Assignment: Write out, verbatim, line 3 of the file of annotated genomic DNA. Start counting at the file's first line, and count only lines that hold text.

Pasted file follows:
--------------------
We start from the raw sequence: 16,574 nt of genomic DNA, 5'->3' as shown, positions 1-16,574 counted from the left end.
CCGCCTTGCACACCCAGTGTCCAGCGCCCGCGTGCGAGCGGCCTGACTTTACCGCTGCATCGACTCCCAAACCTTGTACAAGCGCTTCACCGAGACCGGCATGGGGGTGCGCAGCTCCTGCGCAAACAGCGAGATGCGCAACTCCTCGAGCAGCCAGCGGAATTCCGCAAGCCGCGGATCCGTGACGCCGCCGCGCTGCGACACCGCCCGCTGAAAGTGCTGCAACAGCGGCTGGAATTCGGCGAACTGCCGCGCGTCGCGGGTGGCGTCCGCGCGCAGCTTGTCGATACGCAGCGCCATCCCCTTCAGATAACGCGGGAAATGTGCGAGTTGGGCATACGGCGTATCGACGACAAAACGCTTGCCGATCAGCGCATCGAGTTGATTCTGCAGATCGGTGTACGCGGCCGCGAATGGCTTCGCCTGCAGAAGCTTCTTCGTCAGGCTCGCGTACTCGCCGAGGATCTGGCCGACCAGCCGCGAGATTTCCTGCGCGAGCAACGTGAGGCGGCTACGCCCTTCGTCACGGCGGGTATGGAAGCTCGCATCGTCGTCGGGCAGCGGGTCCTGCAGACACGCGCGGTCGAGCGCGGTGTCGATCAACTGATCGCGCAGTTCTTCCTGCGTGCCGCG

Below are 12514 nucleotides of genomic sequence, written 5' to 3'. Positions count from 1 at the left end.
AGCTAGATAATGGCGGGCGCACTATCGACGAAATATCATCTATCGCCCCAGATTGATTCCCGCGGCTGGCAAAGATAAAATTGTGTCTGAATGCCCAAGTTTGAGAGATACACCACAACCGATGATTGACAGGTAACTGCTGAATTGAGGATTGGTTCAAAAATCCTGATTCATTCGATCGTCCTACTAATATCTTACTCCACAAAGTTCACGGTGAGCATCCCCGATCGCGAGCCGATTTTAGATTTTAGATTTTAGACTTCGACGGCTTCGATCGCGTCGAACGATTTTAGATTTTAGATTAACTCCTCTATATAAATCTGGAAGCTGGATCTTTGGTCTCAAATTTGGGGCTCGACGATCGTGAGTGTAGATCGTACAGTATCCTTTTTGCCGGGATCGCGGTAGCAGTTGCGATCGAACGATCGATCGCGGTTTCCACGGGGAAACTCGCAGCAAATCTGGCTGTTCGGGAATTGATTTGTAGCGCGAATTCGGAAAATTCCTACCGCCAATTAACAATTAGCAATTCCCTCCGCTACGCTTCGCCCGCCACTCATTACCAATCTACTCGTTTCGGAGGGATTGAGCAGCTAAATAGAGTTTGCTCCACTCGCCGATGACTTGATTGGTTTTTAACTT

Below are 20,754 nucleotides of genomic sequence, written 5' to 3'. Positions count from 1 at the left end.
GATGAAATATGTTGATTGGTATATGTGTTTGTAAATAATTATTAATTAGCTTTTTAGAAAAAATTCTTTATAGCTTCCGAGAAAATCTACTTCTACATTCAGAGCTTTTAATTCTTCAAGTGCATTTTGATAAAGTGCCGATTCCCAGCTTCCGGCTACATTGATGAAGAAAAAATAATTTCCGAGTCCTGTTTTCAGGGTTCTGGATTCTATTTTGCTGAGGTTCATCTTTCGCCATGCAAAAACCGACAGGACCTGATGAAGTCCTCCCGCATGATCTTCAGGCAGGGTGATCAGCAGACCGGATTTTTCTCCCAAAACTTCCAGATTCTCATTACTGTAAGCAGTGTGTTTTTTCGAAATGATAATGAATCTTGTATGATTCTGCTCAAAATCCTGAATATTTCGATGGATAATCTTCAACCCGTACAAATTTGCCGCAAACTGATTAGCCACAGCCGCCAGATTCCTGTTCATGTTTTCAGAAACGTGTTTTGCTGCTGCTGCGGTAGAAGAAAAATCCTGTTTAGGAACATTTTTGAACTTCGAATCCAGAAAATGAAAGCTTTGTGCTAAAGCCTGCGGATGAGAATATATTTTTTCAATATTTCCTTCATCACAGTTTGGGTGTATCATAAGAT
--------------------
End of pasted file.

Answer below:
Below are 12514 nucleotides of genomic sequence, written 5' to 3'. Positions count from 1 at the left end.